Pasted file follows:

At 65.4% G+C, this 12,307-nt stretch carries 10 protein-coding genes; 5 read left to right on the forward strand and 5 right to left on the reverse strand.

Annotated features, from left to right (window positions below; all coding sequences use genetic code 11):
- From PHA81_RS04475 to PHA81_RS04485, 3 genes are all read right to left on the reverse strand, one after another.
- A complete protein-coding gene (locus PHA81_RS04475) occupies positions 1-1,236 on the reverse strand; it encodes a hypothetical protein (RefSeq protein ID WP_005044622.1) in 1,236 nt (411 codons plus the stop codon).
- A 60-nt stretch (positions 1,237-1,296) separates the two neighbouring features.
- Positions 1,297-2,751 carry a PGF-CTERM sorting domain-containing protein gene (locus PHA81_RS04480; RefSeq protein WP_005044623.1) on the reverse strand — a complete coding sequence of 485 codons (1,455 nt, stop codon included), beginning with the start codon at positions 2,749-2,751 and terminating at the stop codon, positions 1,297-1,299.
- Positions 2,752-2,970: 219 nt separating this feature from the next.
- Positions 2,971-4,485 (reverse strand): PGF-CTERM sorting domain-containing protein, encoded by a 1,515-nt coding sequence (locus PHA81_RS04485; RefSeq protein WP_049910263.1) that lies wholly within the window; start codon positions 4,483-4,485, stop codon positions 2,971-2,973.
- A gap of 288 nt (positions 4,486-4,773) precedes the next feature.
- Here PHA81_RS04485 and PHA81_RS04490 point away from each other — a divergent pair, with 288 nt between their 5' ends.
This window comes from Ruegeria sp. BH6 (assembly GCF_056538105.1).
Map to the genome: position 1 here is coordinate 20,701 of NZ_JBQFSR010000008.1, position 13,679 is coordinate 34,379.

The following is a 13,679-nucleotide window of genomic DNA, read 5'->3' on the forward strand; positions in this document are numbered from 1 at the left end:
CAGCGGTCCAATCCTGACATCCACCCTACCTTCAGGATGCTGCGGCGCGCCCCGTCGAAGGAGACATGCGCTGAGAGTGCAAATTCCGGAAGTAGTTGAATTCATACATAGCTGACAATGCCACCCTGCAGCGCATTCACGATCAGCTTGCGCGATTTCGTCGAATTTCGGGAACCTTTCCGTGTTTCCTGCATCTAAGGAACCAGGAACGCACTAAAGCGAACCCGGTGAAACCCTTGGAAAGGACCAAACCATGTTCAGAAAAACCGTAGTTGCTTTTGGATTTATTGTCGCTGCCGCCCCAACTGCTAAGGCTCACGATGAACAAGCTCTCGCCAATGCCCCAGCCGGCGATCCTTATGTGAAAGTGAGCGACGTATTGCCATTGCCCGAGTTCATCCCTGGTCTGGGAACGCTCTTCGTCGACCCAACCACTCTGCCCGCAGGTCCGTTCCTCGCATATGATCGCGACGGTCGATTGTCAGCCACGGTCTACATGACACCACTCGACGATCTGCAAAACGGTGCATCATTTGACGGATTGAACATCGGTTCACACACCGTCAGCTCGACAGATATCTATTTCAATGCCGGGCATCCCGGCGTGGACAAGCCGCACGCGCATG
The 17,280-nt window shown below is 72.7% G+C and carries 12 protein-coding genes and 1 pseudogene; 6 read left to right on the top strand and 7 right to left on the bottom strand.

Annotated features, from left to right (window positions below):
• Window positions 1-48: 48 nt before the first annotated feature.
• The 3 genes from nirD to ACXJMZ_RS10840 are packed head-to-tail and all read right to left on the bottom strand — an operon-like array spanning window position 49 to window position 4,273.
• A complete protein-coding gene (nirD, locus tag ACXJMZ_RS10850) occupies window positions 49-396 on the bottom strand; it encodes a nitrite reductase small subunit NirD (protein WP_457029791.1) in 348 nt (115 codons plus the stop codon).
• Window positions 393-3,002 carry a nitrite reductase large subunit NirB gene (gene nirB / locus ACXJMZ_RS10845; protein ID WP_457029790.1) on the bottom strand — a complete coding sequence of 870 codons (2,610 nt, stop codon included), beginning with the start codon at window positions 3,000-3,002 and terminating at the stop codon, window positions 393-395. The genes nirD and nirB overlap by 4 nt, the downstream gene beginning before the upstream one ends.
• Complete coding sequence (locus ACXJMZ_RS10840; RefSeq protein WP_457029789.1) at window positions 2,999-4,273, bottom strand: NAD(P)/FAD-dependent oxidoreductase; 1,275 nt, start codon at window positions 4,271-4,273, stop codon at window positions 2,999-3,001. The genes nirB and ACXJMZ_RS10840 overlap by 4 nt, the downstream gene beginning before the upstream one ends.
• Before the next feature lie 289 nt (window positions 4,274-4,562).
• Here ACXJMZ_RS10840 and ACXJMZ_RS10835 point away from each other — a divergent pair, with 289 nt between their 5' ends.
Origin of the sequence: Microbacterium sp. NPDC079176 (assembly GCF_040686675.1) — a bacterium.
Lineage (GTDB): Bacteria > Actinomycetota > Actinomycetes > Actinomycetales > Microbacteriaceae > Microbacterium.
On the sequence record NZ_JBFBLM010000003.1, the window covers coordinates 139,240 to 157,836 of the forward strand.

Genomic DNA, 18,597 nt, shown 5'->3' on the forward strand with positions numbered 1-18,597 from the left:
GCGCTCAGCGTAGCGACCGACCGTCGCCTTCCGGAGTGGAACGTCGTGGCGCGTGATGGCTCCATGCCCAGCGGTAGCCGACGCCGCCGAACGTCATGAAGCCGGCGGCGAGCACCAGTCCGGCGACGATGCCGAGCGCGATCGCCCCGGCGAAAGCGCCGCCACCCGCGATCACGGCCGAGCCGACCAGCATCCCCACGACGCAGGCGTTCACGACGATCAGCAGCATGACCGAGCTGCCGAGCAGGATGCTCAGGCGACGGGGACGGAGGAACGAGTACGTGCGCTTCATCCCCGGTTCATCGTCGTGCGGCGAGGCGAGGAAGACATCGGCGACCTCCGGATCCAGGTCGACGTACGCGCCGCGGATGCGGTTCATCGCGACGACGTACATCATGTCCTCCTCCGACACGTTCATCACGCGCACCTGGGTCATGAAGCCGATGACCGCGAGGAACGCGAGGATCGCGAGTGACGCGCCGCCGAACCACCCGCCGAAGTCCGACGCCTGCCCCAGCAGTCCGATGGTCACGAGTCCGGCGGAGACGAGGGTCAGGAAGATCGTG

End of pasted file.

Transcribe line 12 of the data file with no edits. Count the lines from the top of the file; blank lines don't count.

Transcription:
Map to the genome: position 1 here is coordinate 20,701 of NZ_JBQFSR010000008.1, position 13,679 is coordinate 34,379.